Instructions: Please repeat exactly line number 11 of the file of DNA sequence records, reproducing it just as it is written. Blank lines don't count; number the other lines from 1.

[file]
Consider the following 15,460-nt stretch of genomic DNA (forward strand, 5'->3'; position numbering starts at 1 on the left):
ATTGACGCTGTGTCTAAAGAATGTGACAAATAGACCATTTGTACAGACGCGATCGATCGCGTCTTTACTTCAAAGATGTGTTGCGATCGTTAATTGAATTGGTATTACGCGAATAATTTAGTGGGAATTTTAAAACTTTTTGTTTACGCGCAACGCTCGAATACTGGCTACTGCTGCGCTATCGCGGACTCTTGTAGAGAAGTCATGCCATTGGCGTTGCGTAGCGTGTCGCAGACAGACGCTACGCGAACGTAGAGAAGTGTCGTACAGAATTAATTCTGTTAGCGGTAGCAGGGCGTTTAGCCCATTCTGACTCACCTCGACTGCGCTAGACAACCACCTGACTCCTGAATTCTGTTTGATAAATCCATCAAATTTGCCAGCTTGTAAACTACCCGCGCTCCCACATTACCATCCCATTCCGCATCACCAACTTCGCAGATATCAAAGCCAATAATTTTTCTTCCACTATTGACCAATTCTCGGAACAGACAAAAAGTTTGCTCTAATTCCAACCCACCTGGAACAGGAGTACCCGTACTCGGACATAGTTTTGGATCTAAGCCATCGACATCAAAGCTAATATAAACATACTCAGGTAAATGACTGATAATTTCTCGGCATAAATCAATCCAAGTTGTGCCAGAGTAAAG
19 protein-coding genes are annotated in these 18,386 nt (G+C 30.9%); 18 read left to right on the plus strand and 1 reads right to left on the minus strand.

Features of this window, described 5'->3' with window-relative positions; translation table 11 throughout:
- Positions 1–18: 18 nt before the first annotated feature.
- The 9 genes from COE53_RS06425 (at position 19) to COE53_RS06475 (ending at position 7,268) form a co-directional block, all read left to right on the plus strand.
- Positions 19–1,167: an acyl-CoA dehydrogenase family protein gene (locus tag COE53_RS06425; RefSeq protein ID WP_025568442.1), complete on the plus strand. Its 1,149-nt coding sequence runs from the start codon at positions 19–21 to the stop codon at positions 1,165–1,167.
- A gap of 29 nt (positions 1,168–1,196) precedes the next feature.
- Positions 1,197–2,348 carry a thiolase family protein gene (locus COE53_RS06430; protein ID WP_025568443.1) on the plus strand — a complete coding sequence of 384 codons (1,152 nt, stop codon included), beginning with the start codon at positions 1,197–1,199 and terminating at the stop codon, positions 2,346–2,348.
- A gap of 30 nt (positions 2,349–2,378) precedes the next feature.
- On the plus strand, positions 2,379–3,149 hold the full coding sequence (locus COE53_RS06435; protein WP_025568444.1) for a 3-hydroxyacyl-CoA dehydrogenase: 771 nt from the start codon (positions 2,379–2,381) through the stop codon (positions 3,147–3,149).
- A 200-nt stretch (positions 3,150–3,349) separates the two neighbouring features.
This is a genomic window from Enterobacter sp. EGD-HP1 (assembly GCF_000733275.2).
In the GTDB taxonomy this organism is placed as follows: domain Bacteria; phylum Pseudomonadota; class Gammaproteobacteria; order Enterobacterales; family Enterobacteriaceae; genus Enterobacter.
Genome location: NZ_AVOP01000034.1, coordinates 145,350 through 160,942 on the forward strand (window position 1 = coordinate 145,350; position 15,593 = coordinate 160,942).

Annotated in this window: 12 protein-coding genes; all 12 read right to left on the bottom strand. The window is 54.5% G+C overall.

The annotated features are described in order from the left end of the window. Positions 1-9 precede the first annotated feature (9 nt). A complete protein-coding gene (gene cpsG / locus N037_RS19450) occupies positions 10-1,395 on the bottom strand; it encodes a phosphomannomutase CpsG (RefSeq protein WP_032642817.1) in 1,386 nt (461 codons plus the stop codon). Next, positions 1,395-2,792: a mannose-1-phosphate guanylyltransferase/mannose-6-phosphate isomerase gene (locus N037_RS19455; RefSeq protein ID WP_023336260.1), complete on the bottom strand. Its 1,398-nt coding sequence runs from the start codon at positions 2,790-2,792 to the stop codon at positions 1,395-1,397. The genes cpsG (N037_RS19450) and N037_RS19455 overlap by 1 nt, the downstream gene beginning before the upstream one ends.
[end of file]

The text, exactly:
- On the plus strand, positions 2,379–3,149 hold the full coding sequence (locus COE53_RS06435; protein WP_025568444.1) for a 3-hydroxyacyl-CoA dehydrogenase: 771 nt from the start codon (positions 2,379–2,381) through the stop codon (positions 3,147–3,149).